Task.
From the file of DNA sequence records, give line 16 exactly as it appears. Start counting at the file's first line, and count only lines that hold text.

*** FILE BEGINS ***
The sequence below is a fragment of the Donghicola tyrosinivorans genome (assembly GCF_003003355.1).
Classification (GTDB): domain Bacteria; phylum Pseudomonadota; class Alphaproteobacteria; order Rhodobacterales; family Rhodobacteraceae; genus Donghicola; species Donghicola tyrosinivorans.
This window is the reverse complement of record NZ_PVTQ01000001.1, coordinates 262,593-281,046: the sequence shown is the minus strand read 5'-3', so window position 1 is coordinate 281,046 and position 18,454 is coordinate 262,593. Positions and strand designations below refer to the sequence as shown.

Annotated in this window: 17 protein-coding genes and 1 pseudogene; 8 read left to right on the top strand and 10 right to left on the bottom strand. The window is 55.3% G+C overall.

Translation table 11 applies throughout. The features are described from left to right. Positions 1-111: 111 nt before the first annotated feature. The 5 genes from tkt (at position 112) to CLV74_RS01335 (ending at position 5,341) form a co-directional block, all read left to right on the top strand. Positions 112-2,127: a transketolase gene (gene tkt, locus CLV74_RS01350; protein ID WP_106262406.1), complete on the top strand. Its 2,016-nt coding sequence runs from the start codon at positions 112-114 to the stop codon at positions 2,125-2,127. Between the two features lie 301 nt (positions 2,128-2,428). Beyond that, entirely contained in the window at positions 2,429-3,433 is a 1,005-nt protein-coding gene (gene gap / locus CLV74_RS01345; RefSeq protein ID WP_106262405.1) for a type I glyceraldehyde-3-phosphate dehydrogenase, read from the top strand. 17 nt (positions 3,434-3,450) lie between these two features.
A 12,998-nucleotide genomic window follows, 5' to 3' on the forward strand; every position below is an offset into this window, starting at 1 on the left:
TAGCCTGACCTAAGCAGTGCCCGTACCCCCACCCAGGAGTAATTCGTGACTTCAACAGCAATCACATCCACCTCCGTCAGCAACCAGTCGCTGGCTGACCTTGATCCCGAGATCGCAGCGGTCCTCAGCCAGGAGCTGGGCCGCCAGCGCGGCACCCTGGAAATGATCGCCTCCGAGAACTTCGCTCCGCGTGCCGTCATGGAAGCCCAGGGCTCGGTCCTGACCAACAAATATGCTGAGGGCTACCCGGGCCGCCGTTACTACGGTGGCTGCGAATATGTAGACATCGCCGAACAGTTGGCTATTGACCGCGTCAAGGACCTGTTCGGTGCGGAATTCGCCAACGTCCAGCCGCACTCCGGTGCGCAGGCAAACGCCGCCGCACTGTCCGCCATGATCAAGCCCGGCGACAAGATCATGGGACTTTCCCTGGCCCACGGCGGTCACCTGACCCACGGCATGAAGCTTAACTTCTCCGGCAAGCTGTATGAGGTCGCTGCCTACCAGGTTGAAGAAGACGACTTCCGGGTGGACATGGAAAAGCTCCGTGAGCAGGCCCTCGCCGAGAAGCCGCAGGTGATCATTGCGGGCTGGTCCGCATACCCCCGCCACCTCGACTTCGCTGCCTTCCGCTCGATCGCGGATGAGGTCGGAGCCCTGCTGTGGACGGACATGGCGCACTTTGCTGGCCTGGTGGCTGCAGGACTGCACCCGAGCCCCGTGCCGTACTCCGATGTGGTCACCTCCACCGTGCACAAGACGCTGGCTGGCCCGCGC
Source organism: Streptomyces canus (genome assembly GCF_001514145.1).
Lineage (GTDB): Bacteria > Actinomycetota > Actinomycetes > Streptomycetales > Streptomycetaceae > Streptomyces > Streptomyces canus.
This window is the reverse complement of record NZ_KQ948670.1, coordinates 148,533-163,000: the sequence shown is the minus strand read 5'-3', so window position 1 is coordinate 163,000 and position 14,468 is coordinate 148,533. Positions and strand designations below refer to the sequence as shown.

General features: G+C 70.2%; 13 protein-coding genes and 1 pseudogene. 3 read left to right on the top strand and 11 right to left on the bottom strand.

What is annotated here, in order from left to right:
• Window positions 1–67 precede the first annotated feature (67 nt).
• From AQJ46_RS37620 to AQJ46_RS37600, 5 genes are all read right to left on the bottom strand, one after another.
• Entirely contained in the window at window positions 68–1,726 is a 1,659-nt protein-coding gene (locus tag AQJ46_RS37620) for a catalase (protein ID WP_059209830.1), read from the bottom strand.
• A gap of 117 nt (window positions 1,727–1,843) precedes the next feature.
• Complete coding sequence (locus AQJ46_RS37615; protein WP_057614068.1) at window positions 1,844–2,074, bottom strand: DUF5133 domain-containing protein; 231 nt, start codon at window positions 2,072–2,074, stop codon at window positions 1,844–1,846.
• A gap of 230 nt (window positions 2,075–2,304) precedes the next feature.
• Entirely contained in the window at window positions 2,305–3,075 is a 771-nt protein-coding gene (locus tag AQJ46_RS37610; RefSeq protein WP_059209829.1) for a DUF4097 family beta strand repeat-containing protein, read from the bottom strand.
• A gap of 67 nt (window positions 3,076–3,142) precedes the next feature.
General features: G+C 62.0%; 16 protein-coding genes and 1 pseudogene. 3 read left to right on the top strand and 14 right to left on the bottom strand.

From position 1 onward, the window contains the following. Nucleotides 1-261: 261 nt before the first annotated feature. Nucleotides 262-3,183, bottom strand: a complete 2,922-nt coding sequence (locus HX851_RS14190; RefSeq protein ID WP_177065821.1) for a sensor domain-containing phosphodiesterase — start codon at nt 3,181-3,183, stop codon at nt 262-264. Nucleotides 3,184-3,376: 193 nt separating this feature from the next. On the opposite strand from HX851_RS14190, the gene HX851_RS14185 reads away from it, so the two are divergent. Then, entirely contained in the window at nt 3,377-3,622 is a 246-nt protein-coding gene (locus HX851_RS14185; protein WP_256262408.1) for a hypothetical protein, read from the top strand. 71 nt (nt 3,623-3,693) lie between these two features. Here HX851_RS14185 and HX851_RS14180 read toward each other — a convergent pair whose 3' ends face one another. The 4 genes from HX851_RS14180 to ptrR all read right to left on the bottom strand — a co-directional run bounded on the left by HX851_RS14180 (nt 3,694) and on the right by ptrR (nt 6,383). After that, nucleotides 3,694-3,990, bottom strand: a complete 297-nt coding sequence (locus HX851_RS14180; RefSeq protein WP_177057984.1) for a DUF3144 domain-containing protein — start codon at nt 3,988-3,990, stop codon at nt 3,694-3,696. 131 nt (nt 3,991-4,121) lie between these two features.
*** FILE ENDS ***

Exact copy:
• A gap of 117 nt (window positions 1,727–1,843) precedes the next feature.